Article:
But he sat there smiling and cracking jokes with the pressmen as though he had no care in the world, and no enemies, and no physical disability.

He parried many awkward questions with a deft mind. Others he answered frankly, but with the proviso of “That’s off the record.” He handed out some information which set pencils scribbling in notebooks and was followed by further questions on that subject, which was the American policy in the Pacific and American interests in China.

“Well, gentlemen,” he said, “I’ve given you something to write about. Now go away and write it.”

“Many thanks, Mr. President.”

One by one they filed out, but John Barton remained in answer to a sign from the President’s secretary, Mr. Stephen Early.

“Who’s this?” asked the President, swinging round a little in his chair and smiling at Barton.

When Barton’s name was mentioned the President held out his hand and spoke cordial words.

“Nice to see you again. You’ve been doing fine work, Barton. As I think I wrote in a letter to you, you’ve been the best interpreter of England to the United States.”

“It’s kind of you to say so, Mr. President,” said Barton.

The President waved a hand.

“Sit down, Barton. Take a cigarette. I’m glad to have a talk with you.”

The talk was “off the record,” as the President said, and John recorded it only in his mind. But it was a wise talk and heartening. Here was a man who did not blind himself to the enormous difficulties he had to encounter, but who was sure of overcoming them. They were difficulties of geography. The American people were far away on the map from the furnace fires of Europe. It was hard—it was almost impossible—to bring home to their imagination the nearness of the menace which threatened them, because it threatened all the ideals of civilized life, all the Christian code to which the majority still owed allegiance, and, least of all, but important to them, the material prosperity and way of life which they had built up by hard toil and their pioneer struggle. They could not believe that Hitler’s New Order in Europe would create a system of slave labour and slave states which the Germans would use for economic supremacy in world markets, from which the United States would be shut out. The President would have to educate them before he could stir them to action. He would have to guide them spiritually and morally before they would be ready to support his foreign policy, which was ultimately—there could be no secret about that—complete co-operation with Britain for the defeat of Hitlerism, even at the risk and cost of war. The history and tradition, as well as the destiny which fate had ordained for them, forbade them to see England go down in a heroic struggle against overwhelming odds. The American Revolution had been with England, but it was, after all, a quarrel within the family, just as the American Civil War had been a family affair. England was fighting now, not only for her own survival, but for the freedom of all liberty-loving peoples. She was hard pressed. She was putting up a glorious effort under the leadership of Winston Churchill. The Americans could not let them down nor leave them in the lurch. But they were asleep. They were deep sunk in ignorance and indifference. The isolationists were working an underhand game, as well as putting out a noisy and plausible propaganda. Labour was restless and revolutionary because of its leadership. The President knew his enemies. He knew their number and their virulence. He was not afraid of them.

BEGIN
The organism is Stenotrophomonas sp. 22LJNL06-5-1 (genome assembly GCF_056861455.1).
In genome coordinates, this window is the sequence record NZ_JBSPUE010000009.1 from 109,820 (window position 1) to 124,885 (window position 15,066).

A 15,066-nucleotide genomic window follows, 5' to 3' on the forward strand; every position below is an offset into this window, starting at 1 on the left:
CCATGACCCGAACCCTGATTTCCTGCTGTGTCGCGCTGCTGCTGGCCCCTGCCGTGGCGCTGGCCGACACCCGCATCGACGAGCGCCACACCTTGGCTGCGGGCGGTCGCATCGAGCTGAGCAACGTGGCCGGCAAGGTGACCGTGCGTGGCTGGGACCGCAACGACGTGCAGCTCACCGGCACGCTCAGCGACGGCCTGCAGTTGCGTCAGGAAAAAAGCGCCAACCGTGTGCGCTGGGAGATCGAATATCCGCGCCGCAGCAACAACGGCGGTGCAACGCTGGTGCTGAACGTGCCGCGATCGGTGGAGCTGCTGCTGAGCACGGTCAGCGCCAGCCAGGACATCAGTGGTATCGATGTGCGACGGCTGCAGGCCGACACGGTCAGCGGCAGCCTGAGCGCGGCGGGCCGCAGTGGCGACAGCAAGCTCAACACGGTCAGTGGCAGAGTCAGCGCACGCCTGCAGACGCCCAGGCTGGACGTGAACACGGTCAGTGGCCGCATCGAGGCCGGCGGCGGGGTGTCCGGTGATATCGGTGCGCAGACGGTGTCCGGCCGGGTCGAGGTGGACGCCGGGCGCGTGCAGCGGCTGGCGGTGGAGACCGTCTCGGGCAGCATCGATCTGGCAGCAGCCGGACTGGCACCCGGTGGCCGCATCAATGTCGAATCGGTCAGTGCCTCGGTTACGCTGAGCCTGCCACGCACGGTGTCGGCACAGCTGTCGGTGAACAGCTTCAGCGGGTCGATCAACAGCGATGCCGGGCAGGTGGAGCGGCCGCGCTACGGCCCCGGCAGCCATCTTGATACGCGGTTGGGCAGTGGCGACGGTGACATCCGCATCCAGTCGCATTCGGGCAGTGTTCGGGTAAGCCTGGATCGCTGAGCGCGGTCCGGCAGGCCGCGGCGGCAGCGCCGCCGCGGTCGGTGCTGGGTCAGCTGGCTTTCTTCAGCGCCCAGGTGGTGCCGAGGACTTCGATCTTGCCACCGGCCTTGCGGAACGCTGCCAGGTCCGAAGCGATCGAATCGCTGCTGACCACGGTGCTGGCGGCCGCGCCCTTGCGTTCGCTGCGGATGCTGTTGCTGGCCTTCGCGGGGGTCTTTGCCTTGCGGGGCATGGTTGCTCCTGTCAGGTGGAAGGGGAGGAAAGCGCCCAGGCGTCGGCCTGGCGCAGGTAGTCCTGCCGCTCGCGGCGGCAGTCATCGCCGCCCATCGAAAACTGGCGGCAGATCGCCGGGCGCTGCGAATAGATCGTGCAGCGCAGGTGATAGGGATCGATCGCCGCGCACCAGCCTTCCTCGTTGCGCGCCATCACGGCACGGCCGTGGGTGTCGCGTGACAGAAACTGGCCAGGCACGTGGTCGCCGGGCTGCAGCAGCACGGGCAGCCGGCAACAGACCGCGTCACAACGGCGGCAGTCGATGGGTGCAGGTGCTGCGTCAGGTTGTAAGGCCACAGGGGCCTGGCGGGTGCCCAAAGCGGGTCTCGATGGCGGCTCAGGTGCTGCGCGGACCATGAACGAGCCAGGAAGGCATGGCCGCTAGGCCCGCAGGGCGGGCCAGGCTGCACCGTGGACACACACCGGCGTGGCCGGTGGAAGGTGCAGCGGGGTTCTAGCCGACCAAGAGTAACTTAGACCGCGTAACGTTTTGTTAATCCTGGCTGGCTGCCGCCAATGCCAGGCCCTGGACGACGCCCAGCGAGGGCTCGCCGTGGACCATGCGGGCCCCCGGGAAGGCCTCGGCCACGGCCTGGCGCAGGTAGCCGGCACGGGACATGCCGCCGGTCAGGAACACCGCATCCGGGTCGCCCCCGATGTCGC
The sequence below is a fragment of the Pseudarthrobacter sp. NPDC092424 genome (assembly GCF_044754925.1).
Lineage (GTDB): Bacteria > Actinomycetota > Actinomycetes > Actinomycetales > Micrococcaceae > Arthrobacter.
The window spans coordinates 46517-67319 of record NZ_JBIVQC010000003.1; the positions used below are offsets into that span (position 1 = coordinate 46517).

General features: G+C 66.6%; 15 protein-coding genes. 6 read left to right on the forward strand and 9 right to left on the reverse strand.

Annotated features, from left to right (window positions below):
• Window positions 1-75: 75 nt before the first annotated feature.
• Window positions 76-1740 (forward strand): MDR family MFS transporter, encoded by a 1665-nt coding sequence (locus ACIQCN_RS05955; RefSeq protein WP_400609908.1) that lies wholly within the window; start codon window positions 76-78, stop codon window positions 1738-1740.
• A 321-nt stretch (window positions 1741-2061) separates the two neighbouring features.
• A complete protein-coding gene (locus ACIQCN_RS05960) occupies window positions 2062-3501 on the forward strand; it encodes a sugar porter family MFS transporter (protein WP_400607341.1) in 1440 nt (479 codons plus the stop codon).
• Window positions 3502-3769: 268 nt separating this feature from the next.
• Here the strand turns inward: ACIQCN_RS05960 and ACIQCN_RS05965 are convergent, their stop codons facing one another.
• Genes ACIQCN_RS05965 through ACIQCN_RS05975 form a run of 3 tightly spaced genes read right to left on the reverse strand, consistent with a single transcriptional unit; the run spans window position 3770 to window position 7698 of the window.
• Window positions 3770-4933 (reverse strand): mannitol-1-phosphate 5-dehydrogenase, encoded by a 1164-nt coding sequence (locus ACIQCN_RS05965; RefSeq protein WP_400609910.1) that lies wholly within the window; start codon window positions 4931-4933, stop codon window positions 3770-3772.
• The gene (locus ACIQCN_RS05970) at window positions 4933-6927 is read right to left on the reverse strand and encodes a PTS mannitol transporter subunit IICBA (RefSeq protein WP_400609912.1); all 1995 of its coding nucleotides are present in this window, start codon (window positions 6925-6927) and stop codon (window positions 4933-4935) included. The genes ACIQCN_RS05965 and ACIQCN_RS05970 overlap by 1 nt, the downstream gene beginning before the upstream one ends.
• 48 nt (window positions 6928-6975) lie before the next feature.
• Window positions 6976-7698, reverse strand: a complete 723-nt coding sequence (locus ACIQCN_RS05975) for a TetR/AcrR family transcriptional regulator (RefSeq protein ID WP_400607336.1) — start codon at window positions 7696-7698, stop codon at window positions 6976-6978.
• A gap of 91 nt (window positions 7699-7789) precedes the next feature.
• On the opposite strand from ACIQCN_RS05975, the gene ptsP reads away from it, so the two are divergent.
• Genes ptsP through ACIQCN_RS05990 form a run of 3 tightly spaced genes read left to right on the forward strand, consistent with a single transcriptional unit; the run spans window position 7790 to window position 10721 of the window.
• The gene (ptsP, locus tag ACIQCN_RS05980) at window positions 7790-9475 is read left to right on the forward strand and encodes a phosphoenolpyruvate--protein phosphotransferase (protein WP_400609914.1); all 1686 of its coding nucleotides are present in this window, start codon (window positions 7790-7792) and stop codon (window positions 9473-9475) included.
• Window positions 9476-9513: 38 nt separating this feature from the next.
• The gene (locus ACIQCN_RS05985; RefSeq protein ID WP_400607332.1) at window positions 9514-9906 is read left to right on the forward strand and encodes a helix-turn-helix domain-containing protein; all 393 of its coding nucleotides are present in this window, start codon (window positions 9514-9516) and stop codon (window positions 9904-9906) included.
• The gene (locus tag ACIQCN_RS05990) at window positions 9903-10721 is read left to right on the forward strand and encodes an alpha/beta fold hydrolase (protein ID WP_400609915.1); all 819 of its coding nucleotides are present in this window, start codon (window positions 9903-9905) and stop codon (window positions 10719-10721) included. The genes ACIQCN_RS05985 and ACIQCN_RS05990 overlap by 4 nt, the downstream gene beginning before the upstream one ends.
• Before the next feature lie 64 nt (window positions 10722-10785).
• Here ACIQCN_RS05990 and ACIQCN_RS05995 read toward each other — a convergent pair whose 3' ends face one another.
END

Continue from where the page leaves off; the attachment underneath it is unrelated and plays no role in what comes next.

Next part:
This man, thought Barton, is curiously unafraid. It is more than ordinary courage. It is a kind of boyish confidence in standing up to bullies. He is very boyish, and yet very wise. He is shrewd, and even cynical, and yet unworldly and spiritual. There is a fire in his soul—a white flame—and yet he keeps a sense of humour, and is pretty good at wisecracks. He is very odd and very big. He has an astonishing personality. It is his personality which counts. It is bigger than his brain, though he has a brain.

So Barton thought while he listened to the President, watching the action of his hands, seeing the glint of humour in his eyes, seeing a sudden flash of challenge to his enemies.

He shook hands cordially when Barton rose to take his leave, afraid of overstaying his time.

“Come again. Good luck to you! Kill those isolationists.”

“I will do my best, Mr. President,” said Barton, answering with a smile.

He went out of the President’s room. Somehow he felt changed since he had gone into it. It was the effect of Mr. Roosevelt’s personality. There was some magic in it. Like all magic, it was hard to define—there was no definition possible. One cannot define the effect of radiance, and the President was radiant. It seemed to suffuse him. It was this odd combination of boyishness and sagacity, spiritual vision and shrewdness, a laughing humour and a sense of world tragedy. Perhaps at the back of it all was a kind of old-fashioned loyalty to the American tradition founded upon the English tradition. He knew Shakespeare. He loved many English books. To him, England was the old fairy-tale land of knights and fair ladies, of heroes and heroines, of the characters in Charles Dickens, of Tennyson’s poems, and Kipling’s prose. England was in danger. The enemy had blasted and destroyed many of its ancient shrines. As President of the United States, this blue-eyed, fair-skinned man would lead his people to the rescue of Old England.

“Thank God for Franklin Roosevelt!” said Barton to himself as he walked out of the White House. He repeated the idea that had come into his head about the President’s personality.

Radiance, he thought. There’s a queer radiance in him and about him. He has the magic touch.